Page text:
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Slovenia: Fiscal Rule to Be Introduced in 2015

Published: May 23, 2013; 17:37 · (Vindobona)

Prime Minister Bratusek announced her consent to introduce fiscal rule in 2015.

Slovenia: Fiscal Rule to Be Introduced in 2015 / Picture: © Wikipedia / Jonas Steinhöfl

The country’s standstill in regard to the fiscal reforms seems on the verge of coming to an end. Yesterday, Slovenia’s Prime Minister Alenka Bratusek told the media in Brussels that she was ready to accept the plan of the previous government and therefore for the reform to become effective by 2015. Bratusek has been insisting that the introduction of the fiscal rule should take place in 2017 only. Furthermore she pointed out that the regulation put into effort would be shaped to grant Slovenia the rescheduling of balancing the budget. Diplomatic sources in Brussels had earlier announced that the country would be given two more years to stabilize the excessive deficit.

The implementing act will have to outline the manner and execution of fiscal consolidation, how compliance with the fiscal rule will be administered and who will supervise it, she announced. "2017 is still the realistic year...but we decided otherwise because of a lack of political will on the other side," Bratusek said as she spoke to reporters after Wednesday's EU summit.

For today a meeting of the party heads is planned where the fiscal rule will be the topic with the highest priority. The National Assembly will have a session on Friday to debate the regulation. Furthermore, the Prime Minister announced that she is going to propose in parliament to hold another meeting on Friday to strengthen referendum rules.

There has been broad consensus on the need to alter the constitution with a fiscal rule, but Bratusek's Positive Slovenia (PS) long argued that 2015, the year proposed and fiercely advocated by the opposition Democrats (SDS), was unrealistic given the current developments.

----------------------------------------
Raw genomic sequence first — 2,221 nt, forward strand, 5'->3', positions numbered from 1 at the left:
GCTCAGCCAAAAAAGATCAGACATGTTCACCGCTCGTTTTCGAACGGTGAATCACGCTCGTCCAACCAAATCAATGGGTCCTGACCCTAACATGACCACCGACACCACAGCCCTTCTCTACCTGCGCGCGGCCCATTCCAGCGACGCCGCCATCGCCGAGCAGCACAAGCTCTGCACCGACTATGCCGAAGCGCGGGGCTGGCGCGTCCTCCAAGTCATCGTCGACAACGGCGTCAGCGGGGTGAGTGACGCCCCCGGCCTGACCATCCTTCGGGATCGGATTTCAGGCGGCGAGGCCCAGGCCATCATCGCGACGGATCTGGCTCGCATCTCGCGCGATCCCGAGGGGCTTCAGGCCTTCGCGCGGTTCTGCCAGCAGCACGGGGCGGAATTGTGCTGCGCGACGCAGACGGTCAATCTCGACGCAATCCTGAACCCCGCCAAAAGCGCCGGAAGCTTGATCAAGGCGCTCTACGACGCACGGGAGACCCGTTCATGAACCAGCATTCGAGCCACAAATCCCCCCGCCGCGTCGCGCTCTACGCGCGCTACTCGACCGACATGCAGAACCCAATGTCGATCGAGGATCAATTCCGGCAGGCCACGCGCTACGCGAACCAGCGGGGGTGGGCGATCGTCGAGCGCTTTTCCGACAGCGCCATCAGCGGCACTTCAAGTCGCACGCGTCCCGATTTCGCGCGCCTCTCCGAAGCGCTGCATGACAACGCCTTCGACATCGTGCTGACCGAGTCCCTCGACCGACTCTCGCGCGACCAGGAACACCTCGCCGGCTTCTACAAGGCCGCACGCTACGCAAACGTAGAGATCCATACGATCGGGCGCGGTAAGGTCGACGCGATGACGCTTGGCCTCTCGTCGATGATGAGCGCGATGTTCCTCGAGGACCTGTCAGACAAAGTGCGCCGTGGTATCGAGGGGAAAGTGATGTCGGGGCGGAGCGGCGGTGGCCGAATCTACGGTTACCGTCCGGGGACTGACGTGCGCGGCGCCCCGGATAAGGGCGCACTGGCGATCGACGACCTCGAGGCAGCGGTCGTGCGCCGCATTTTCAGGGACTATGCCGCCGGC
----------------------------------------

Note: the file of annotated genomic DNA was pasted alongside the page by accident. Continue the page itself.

The SDS has also insisted that the fiscal rule needed to be put in place before parliament votes on alterations to the constitution that will make it much more difficult to call referenda, which had been successfully used in the past to overthrow reforms.

In the meantime, the government signed an agreement with public unions to cut wage costs by € 109m this year and by € 182m next year (0.3% and 0.5% of GDP respectively). While the amount for 2013 is slightly lower than the government had planned in its Stability Program (€ 158m), it should be taken into account that government has already signed the agreement for the next year. The National Assembly will negotiate about this issue today as well as the government proposal to hike VAT rates - the standard VAT rate by 2 %, from 20 % to 22 %, and the reduced rate by 1 % (Slovenia did not hike VAT during the crisis).

In an interview with Reuters Slovenian Economic Development Minister Stanko Stepisnik said the government is aiming for up to € 1bn from the sale of state-owned enterprises this year to help prevent the need for an international bailout. As part of these efforts, Slovenia's new government has drawn up an economic reform plan that focuses on cutting spending, raising taxes and selling off 15 assets, including those in the mainly state-controlled banking sector which is troubled by non-performaning loans worth more than 20 percent of the annual GDP.